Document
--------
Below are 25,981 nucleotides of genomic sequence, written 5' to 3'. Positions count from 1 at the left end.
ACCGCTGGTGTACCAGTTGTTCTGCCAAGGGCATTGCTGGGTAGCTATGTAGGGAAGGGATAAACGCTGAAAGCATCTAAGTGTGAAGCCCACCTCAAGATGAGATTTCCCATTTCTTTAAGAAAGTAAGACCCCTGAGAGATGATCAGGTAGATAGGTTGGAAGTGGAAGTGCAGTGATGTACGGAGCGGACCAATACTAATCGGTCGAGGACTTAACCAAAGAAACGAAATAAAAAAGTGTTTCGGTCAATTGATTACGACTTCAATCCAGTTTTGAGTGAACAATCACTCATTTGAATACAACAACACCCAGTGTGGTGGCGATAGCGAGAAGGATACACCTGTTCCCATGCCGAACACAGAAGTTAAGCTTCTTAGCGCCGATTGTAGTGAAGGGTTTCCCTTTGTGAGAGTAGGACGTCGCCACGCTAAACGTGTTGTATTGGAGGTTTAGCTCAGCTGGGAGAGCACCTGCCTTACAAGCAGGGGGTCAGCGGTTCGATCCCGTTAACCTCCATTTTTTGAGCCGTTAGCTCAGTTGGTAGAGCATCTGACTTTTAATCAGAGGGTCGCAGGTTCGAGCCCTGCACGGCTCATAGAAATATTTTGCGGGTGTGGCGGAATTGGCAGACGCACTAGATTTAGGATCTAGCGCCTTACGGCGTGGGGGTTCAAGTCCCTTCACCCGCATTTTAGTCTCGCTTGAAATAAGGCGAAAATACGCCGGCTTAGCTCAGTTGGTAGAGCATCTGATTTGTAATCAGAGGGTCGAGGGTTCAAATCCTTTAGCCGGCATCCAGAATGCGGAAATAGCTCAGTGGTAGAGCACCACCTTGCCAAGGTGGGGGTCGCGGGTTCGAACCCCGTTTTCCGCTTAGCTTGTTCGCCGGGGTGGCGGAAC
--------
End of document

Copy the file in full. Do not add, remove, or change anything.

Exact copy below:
Below are 25,981 nucleotides of genomic sequence, written 5' to 3'. Positions count from 1 at the left end.
ACCGCTGGTGTACCAGTTGTTCTGCCAAGGGCATTGCTGGGTAGCTATGTAGGGAAGGGATAAACGCTGAAAGCATCTAAGTGTGAAGCCCACCTCAAGATGAGATTTCCCATTTCTTTAAGAAAGTAAGACCCCTGAGAGATGATCAGGTAGATAGGTTGGAAGTGGAAGTGCAGTGATGTACGGAGCGGACCAATACTAATCGGTCGAGGACTTAACCAAAGAAACGAAATAAAAAAGTGTTTCGGTCAATTGATTACGACTTCAATCCAGTTTTGAGTGAACAATCACTCATTTGAATACAACAACACCCAGTGTGGTGGCGATAGCGAGAAGGATACACCTGTTCCCATGCCGAACACAGAAGTTAAGCTTCTTAGCGCCGATTGTAGTGAAGGGTTTCCCTTTGTGAGAGTAGGACGTCGCCACGCTAAACGTGTTGTATTGGAGGTTTAGCTCAGCTGGGAGAGCACCTGCCTTACAAGCAGGGGGTCAGCGGTTCGATCCCGTTAACCTCCATTTTTTGAGCCGTTAGCTCAGTTGGTAGAGCATCTGACTTTTAATCAGAGGGTCGCAGGTTCGAGCCCTGCACGGCTCATAGAAATATTTTGCGGGTGTGGCGGAATTGGCAGACGCACTAGATTTAGGATCTAGCGCCTTACGGCGTGGGGGTTCAAGTCCCTTCACCCGCATTTTAGTCTCGCTTGAAATAAGGCGAAAATACGCCGGCTTAGCTCAGTTGGTAGAGCATCTGATTTGTAATCAGAGGGTCGAGGGTTCAAATCCTTTAGCCGGCATCCAGAATGCGGAAATAGCTCAGTGGTAGAGCACCACCTTGCCAAGGTGGGGGTCGCGGGTTCGAACCCCGTTTTCCGCTTAGCTTGTTCGCCGGGGTGGCGGAAC